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Music Research > 5: Online Communities

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5A: Types of Resources

Online communities are discussion groups that gather around a particular topic. They take many forms: mailing lists, newsgroups, web forums, chat, and blogs. They may be moderated or un-moderated; local or worldwide; include amateurs, enthusiasts, professionals, or just curious people; and cover virtually any topic, from splicing genes to home schooling. These groups are rich sources for current information and networking. Blogs and Web forums generally publish updates on hot topics before printed or online newspapers. Further, online communities may contain experts who are able to lend guidance or insight on hard-to-research topics. Many reputable magazines are beginning to sponsor blogs written by resident experts. Browse your favorite online topical magazine to see if there is a sponsored blog documenting current events and hot topics. While online communities can be a valuable source of information, use caution. Often, the credentials of bloggers or commentators are unknown, making the information that they provide somewhat suspect. Therefore, online communities are best used once you have established yourself as a member and have listened to the conversation over time. Online communities are not reliable sources for quick data, involved research, or for getting started on a topic. Blogs can be run for free and with relative ease, so almost anyone can have a blog. Some people use them as a soapbox for personal, religious, political, or social viewpoints. Others sponsor blogs in a professional capacity and strive to represent a variety of issues and points of view. Most blog sites are heavily influenced by the values of the author. Be sure to read blogs carefully in order to identify bias in the information you are gathering.

5B: Examples

SEM Listserv

This mailing list of the Society for Ethnomusicology is over 1,100 members strong. Anyone with an interest in ethnomusicology, or related fields, may post to the list; it is not limited to SEM members. The link above will take you to the archived list history, which is can be browsed by date or searched.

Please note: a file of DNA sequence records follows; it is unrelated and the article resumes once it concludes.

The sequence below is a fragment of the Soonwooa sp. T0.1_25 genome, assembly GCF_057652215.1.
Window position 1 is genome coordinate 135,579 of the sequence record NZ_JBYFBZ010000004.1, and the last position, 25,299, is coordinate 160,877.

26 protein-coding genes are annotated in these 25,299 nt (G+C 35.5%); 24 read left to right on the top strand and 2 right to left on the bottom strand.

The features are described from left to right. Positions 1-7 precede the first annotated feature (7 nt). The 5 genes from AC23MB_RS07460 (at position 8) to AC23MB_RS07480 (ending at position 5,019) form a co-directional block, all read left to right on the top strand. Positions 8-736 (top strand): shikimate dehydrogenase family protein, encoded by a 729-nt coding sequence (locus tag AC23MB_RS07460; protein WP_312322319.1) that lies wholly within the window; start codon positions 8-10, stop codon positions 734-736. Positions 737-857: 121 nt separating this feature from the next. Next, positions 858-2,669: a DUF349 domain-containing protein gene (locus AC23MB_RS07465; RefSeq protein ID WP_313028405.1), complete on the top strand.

The Taruskin Challenge

Two graduate students of musicology started this blog as a means to track and reflect upon their reading of Richard Taruskin's 3,865-page Oxford History of Western Music. Using this work as a starting point, they have delved intelligently into a wide variety of musicological topics.

mustech.net

Started in 2005 as a blog by a music professor to get word out about news and topics in music education and technology, it has since grown to become a much larger and more integrated website.

5C: How to Find More

CataList

A searchable directory listing of over 50,000 public listservs (mailing lists).

Google Blog Search

Find blogs and blog posts on your favorite topic.

Technorati

Technorati is a near real time search engine focused primarily on blogs, but it also indexes many RSS feeds. Technorati currently tracks 50.5 million blogs.

Activity

Use Technorati to find a blog entry discussing music and copyright. Click the Click to refine this search link to reveal the limiters. Note the different types of content that is returned when you select different options. Can you find any news on the case involving Youtube and the National Music Publishers Association?

Pop Quiz

Which type of online community is most likely to present reliable information and data?

Correct answer: [NOTE: Score is not recorded]

 

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